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Fiction

Fiction

True Crime

He cut off her arms and threw them on the side of the road. They wanted a boy. Her uncle taught her how to play the game. The last time anyone saw her she was dancing. She was drunk. She was flirting with everyone. She was wearing a short skirt. She had a lot of eyeliner on. She got into the car, which anyone knows is a stupid thing to do. She was stupid. Actually, she was very intelligent, but had no common sense. It wasn’t her fault. But what was she thinking?

Fiction

The Brink of Eternity

The knife is long and lethal yet light, both in weight and appearance; a thing precise and definite, which he admires for those reasons. It has not been designed for the task at hand, but it will suffice. The sound of a heart beating fills his ears, and he wonders if it is his heart or the other’s. He will soon know. The knife is raised, and then brought down in a swift movement. A moment of resistance, and then the flesh yields, and vivid spatters spread, staining the carpet of white, bright and beautiful. He brings the knife down again, and again.

Fiction

House of Small Spiders

Some houses never have a soul. It’s not their fault. It’s just the way it is. For a soul to be born to a house, almost too many things have to happen. Three or more families have to have lived there. Someone has to die in the house. Blood has to be spilled. And something, even if it’s just an idea, has to be born in the house. You can always tell when a house has a soul because of the small spiders. They’re everywhere, non-obtrusive, and ever watchful. The small spiders are the eyes of the house, watching those who live in it much like a great beast would observe its own fleas.

Fiction

Kill All Monsters

Two or three miles south of Sheffield, they pulled off the M1 motorway and into the badly lit car park of a grubby little HumChef roadside restaurant. Squat buildings huddled in the darkness, separated by narrow patches of overgrown wasteland. The road was narrow; the aged asphalt surface was cracked and blistered. The woman glanced at the clock on the dashboard; it was two-thirty a.m. The child was asleep in the back, snoring softly. The woman reached across and clasped the man’s hand on the steering wheel.

Fiction

Crook’s Landing, by Scaffold

My brother was hanged on a Monday and two days later I followed him. When the trapdoor opened for the short drop, the sharp stop never came: instead, my soul slithered loose from my body and I fell through darkness, landing with a crash atop a mountain of junk. Odd battered shoes, gimmicked dice and prosthetic notes—the cheat’s cast-offs, the swindler’s knick-knacks. It all reeked of piss. I pulled the sackcloth off my head. A square moon in a black sky shed some light, but not much. 

Fiction

Mariners’ Round

It started small, as these things do, with a cheap glass jewel pried from the rump of a genuine Charles Carmel merry-go-round horse at Sydney’s Luna Park one cool autumn evening in 1977. A blue glass jewel set into a gold-painted wooden harness, many faceted, the size of a king’s thumbnail, a queen’s ransom, big enough to be easily visible and look so precious to kids watching the carousel turn. Easy to pry off, too, in a small enough act of vandalism by one of three fourteen-year-old schoolboys on a cool, just past summer evening.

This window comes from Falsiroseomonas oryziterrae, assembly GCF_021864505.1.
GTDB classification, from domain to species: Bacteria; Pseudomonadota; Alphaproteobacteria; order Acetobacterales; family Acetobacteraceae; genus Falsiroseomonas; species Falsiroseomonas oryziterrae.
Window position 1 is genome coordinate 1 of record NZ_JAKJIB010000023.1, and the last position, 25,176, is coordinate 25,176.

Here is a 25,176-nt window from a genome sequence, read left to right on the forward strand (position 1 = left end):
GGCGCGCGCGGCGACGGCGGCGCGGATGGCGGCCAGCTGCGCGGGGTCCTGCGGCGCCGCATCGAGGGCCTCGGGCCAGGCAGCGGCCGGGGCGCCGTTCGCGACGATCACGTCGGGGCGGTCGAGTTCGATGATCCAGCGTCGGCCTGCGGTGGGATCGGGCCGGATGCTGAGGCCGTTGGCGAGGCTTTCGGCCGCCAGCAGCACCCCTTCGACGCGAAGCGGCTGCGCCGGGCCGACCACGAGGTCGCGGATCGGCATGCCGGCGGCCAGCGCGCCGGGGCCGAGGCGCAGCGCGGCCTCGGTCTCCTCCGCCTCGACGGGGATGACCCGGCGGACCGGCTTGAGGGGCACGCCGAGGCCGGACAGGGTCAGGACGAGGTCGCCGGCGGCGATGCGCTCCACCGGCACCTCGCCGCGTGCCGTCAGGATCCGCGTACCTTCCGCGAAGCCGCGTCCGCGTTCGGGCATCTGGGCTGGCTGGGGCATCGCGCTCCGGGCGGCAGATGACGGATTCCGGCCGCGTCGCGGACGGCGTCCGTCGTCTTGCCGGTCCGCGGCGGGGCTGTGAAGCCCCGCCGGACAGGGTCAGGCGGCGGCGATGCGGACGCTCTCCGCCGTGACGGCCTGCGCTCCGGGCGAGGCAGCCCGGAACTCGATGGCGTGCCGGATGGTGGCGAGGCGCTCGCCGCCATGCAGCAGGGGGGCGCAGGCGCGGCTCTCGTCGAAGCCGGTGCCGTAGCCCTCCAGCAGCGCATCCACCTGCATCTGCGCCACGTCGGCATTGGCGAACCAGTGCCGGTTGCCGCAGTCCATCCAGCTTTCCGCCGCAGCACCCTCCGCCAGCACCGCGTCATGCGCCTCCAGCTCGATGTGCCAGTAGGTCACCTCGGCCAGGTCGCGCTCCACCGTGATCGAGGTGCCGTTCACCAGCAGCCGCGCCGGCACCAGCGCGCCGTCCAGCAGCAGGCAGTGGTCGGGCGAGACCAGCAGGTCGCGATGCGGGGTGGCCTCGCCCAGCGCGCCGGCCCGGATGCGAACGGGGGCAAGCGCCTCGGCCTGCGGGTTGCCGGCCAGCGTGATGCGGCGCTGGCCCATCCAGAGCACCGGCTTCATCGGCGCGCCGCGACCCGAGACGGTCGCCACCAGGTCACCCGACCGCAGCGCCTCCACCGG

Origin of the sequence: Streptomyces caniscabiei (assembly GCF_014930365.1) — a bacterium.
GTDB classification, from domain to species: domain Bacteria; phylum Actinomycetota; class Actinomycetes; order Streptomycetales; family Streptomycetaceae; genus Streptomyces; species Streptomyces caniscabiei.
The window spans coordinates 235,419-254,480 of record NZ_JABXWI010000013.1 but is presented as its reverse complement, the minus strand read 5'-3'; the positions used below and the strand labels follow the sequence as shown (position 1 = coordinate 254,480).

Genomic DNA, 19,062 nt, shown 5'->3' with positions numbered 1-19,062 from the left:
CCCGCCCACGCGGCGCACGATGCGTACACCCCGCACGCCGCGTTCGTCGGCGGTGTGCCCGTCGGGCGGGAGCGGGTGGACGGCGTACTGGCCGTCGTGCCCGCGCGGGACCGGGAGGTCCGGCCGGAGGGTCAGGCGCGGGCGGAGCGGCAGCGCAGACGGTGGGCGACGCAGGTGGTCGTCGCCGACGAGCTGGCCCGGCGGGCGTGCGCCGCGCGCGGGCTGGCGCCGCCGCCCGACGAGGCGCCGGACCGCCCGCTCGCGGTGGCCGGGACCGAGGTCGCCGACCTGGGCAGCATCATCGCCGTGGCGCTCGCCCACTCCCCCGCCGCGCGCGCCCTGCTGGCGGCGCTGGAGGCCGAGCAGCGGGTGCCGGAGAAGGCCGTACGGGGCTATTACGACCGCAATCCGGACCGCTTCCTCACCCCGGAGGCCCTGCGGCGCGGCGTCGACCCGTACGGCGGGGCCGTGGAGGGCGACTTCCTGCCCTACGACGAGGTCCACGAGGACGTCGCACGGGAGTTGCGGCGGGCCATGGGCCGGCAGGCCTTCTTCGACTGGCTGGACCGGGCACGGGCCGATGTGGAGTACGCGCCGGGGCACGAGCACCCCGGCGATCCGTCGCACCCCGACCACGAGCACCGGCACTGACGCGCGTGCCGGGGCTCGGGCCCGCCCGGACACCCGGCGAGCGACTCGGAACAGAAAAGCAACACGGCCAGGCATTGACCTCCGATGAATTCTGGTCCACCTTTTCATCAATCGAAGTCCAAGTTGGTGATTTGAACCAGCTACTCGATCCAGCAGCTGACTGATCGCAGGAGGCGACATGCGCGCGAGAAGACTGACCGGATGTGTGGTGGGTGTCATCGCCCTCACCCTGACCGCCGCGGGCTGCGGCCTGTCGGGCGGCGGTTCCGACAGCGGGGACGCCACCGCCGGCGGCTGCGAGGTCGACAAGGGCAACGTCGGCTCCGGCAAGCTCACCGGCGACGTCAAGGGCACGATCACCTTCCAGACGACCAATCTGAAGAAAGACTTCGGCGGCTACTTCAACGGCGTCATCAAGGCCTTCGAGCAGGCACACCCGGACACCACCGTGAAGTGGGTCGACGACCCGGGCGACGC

Fiction

Dead Air

Nita: So you thought I made you sign a release as, what, foreplay? [Laughter.] Voice: I was, like, four tequilas deep by the time you walked in and probably at five when you waved that paper in my face. I would’ve signed my soul away to . . . uh, I didn’t actually sign my soul over, did I?

Dead Air

Fiction

A Haunted House of Her Own

Tanya couldn’t understand why realtors failed to recognize the commercial potential of haunted houses. This one, it seemed, was no different. “Now, these railings need work,” the woman said as she led Tanya and Nathan out onto one of the balconies. “But the floor is structurally sound, and that’s the main thing. I’m sure these would be an attractive selling point to your bed-and-breakfast guests.” Not as attractive as ghosts. “You’re sure the house doesn’t have a history?” Tanya prodded again. “I thought I heard something in town. . . .”

Fiction

Kylie Land

Do not make friends was not actually an explicit Rule, but it was implied by some of the others: do not do anything to draw attention to yourself and do not bring anyone to the house and do not stop anywhere between home and school. As a little kid, Kyle had thought his dad was a psychic. It was middle school before he realized that basically half the teachers in the school were just spying on him. It was high school before he realized they were doing it with the best of intentions, rather than entering into a vast conspiracy.

Fiction

Bones of Crow

Maggie tapped her cigarette twice on the pack before putting the filter to her mouth, an affectation she’d picked up years ago when she first started smoking. She’d seen it in a movie; it packed the tobacco tighter or something. Whatever the reason, it was as much a part of her habit now as sneaking up to the roof to enjoy it. Her lighter was a cheap throwaway, but it did the job. She cupped the flame, brought it to her cigarette, and sucked in the day’s first glorious breath of nicotine. Pocketing the lighter, she took the cigarette from her lips and exhaled the smoke with a sigh.